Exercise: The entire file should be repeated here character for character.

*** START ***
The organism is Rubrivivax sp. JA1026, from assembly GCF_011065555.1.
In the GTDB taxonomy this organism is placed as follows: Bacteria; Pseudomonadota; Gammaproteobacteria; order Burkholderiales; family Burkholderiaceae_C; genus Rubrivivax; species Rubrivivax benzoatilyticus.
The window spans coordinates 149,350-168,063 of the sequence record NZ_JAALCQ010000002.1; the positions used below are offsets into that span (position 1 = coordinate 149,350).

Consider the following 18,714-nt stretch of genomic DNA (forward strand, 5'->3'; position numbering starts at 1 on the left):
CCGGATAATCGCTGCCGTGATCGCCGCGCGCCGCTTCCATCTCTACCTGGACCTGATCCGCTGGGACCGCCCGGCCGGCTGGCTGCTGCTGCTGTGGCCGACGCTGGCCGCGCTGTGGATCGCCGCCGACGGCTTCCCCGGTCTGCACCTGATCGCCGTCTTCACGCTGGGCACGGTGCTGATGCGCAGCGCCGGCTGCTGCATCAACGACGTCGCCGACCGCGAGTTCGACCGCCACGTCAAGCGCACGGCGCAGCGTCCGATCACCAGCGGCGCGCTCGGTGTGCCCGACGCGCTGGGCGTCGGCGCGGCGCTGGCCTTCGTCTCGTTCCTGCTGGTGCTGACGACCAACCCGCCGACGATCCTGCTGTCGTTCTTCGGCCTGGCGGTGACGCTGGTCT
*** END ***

The organism is Rubrivivax sp. JA1026, from assembly GCF_011065555.1.
In the GTDB taxonomy this organism is placed as follows: Bacteria; Pseudomonadota; Gammaproteobacteria; order Burkholderiales; family Burkholderiaceae_C; genus Rubrivivax; species Rubrivivax benzoatilyticus.
The window spans coordinates 149,350-168,063 of the sequence record NZ_JAALCQ010000002.1; the positions used below are offsets into that span (position 1 = coordinate 149,350).

Consider the following 18,714-nt stretch of genomic DNA (forward strand, 5'->3'; position numbering starts at 1 on the left):
CCGGATAATCGCTGCCGTGATCGCCGCGCGCCGCTTCCATCTCTACCTGGACCTGATCCGCTGGGACCGCCCGGCCGGCTGGCTGCTGCTGCTGTGGCCGACGCTGGCCGCGCTGTGGATCGCCGCCGACGGCTTCCCCGGTCTGCACCTGATCGCCGTCTTCACGCTGGGCACGGTGCTGATGCGCAGCGCCGGCTGCTGCATCAACGACGTCGCCGACCGCGAGTTCGACCGCCACGTCAAGCGCACGGCGCAGCGTCCGATCACCAGCGGCGCGCTCGGTGTGCCCGACGCGCTGGGCGTCGGCGCGGCGCTGGCCTTCGTCTCGTTCCTGCTGGTGCTGACGACCAACCCGCCGACGATCCTGCTGTCGTTCTTCGGCCTGGCGGTGACGCTGGTCT